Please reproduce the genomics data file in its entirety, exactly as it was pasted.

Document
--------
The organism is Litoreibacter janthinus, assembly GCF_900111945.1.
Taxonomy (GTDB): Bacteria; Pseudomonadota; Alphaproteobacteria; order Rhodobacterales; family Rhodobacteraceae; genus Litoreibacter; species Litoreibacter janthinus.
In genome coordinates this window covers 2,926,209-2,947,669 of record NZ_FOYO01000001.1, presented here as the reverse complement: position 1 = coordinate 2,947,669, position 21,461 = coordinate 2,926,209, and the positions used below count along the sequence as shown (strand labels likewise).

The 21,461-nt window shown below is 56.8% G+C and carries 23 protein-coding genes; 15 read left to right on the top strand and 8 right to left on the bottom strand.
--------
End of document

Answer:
The organism is Litoreibacter janthinus, assembly GCF_900111945.1.
Taxonomy (GTDB): Bacteria; Pseudomonadota; Alphaproteobacteria; order Rhodobacterales; family Rhodobacteraceae; genus Litoreibacter; species Litoreibacter janthinus.
In genome coordinates this window covers 2,926,209-2,947,669 of record NZ_FOYO01000001.1, presented here as the reverse complement: position 1 = coordinate 2,947,669, position 21,461 = coordinate 2,926,209, and the positions used below count along the sequence as shown (strand labels likewise).

The 21,461-nt window shown below is 56.8% G+C and carries 23 protein-coding genes; 15 read left to right on the top strand and 8 right to left on the bottom strand.